Malagueña: Music Of Cuba
As any visitor knows, there is more to Cuba than rum and sugar, more than gambling and good times, more than historic shrines and beautiful scenery. There is music, fascinating and unusual music, and it is constantly in the air. For this dazzling musical journey to Cuba, Percy Faith has selected a program of characteristic Cuban melodies, some familiar, some relatively unknown, and arranged them in that vivacious fashion for which he has become famous.
Not unnaturally, a large portion of the program has been chosen from the works of Ernesto Lecuona, Cuba’s most brilliant composer. The Malagueña of the title is followed by such lastingly enjoyable numbers as Danza negra, Andalucía (known in an adaptation as “The Breeze and I”), Damisela encantadora, the flashing Siboney, La cumparsa and Para Vigo me voy, also known as “Say Sí Sí.” In addition, another Lecuona is represented, Marguerita Lecuona, who wrote the provocative Tabu. Other familiar names will be those of Gonzalo Roig (Quiéreme mucho, or “Yours”), and Moises Simons, present with Marta and that most famous of all Cuban songs, El manisero or “The Peanut Vendor.”
El manisero was almost the first of the Latin-American melodies to become a success in the United States, and did much to help popularize the then-new rhumba. It has since been followed by scores of lovely and lively tunes, and by other dances as well, many of them originating in Cuba. In fact, when Percy Faith designed this collection of Cuban music, he made sure that each of the five major ballroom dances of Cuban origin were included—the rhumba, the conga, the guaracha, the samba and, of course, the most recent, the cha-cha.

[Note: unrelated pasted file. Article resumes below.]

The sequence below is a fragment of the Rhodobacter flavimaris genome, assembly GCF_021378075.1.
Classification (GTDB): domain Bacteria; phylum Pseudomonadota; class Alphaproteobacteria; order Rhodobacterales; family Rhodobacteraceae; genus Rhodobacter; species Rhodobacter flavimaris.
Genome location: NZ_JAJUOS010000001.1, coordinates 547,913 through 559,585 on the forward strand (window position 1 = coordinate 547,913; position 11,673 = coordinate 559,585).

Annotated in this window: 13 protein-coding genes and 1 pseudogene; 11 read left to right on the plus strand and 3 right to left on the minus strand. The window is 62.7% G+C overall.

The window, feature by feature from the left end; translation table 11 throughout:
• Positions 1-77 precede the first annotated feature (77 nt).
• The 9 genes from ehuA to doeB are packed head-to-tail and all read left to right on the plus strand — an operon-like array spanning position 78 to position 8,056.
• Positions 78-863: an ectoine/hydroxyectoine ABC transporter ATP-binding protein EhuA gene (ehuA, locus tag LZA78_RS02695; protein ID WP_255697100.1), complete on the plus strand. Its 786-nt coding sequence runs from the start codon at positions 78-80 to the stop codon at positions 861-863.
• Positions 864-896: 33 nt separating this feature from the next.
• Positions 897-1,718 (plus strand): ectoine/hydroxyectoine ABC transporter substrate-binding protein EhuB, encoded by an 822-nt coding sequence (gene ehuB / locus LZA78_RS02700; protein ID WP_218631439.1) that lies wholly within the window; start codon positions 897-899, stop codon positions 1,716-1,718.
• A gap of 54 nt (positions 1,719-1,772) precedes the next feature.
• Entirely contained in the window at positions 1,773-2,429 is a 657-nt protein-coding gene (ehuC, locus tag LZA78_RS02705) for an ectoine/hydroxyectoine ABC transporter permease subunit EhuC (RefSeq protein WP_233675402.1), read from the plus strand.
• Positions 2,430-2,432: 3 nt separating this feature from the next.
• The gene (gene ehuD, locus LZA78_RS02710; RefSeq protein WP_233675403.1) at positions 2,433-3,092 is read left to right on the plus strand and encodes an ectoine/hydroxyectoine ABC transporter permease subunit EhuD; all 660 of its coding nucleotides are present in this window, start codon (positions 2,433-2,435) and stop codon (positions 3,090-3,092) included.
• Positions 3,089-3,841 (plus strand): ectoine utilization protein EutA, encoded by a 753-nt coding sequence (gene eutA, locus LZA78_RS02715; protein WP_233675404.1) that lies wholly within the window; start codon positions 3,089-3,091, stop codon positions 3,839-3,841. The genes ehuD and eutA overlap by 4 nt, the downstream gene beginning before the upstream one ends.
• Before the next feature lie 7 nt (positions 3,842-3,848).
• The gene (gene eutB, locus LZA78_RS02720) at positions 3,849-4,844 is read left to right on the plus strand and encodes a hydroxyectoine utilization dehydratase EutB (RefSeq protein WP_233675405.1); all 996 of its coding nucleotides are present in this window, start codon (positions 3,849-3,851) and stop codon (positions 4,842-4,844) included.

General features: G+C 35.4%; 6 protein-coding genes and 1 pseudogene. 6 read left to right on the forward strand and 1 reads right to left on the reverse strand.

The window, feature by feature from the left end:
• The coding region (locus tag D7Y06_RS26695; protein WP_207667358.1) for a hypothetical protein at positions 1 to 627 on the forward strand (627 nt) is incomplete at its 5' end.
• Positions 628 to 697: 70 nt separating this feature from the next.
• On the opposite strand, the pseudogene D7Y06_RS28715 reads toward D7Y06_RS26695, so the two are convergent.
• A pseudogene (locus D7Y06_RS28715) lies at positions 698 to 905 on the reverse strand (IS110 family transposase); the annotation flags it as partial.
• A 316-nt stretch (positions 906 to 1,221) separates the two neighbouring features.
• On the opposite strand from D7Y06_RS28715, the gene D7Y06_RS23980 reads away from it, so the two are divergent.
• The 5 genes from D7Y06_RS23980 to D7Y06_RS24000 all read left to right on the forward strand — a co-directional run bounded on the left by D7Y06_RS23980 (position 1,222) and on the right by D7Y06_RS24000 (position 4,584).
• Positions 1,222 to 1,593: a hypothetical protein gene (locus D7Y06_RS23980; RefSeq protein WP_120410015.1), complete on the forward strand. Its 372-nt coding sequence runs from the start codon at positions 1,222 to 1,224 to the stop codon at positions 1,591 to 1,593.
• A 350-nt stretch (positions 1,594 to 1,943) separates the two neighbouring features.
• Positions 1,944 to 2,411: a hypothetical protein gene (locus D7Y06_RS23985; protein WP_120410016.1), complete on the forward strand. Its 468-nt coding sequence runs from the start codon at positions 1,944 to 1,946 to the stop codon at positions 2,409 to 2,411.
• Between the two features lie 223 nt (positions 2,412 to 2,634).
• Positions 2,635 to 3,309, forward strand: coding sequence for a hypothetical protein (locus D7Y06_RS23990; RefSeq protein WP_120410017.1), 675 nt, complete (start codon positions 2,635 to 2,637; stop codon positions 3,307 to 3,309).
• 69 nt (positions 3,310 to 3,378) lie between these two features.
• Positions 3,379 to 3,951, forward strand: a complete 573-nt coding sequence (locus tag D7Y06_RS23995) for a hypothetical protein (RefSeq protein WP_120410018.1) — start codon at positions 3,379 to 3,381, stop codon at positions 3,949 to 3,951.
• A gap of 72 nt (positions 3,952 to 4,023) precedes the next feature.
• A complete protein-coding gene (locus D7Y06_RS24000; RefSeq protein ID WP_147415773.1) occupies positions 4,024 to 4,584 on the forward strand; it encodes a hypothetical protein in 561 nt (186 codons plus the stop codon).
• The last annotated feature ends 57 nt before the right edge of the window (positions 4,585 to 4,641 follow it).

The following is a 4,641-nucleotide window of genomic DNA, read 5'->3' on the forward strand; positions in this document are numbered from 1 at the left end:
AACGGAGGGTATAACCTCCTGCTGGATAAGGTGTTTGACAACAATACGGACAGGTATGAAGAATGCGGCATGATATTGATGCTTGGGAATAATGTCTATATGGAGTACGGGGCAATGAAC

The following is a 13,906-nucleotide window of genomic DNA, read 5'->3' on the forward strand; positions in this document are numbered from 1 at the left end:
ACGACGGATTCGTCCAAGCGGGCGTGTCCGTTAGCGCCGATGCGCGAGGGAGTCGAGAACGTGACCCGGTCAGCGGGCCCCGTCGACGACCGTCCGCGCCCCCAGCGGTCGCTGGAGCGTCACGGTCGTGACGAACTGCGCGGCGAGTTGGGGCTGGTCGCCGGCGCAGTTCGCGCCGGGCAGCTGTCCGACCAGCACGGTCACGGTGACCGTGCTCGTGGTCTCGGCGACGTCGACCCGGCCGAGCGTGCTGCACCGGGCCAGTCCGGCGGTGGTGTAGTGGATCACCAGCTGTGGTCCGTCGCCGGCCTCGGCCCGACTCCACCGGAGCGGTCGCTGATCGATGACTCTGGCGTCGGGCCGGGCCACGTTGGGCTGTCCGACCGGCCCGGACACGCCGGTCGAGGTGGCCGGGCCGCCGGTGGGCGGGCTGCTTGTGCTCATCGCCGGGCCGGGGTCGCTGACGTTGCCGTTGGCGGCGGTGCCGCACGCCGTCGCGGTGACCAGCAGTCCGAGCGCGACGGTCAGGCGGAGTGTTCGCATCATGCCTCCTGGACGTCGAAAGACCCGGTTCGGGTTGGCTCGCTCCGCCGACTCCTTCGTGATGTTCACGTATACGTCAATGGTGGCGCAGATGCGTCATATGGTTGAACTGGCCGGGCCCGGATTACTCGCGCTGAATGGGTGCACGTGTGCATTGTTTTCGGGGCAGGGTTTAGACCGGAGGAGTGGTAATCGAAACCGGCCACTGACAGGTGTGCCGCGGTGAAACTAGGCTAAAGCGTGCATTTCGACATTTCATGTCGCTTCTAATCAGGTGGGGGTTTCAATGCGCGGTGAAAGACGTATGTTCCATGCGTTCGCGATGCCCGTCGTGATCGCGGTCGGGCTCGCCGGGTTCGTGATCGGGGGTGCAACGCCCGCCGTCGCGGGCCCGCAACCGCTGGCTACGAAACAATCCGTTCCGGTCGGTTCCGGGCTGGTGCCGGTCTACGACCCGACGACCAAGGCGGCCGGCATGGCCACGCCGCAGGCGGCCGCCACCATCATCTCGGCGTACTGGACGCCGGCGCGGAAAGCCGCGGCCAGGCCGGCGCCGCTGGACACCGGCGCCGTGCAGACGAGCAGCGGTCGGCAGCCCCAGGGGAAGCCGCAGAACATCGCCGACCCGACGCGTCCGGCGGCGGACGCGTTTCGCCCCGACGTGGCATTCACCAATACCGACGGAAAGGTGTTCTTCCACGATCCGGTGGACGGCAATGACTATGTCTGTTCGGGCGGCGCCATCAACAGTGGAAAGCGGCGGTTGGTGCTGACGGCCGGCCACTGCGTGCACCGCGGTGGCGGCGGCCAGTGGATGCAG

The excitement and color contained in this collection is fulfillment of the primise of the title and artist. For Cuban music is enormously invigorating, and Percy Faith has long been famous for his arranging and conducting of Cuban and Latin American melodies. Among the most popular and rewarding collections of recent years have been his “Viva!” (CL 1075), a fiery exposition of the music of Mexico, and “Delicado” (CL 681), which takes its title from a Faith composition that sold well over a million records. His sympathies are not confined to those regions, of course, as demonstrated by his “Continental Music,” and the splendid omnibus collections of the music of George Gershwin and Victor Herbert, to say nothing of his instrumental albums of Broadway musicals. But Canadian-born Mr. Faith seems to find a special delight in the frisky rhythms and sultry airs, in arranging them for unusual combinations of instruments, and introducing novel—to mainland ears—effects. In Malagueña he has accomplished this agreeable feat with even more than his customary richness, and the profile of Cuba he presents is entirely winning, a colorful and enchanting likeness of a colorful and enchanting island.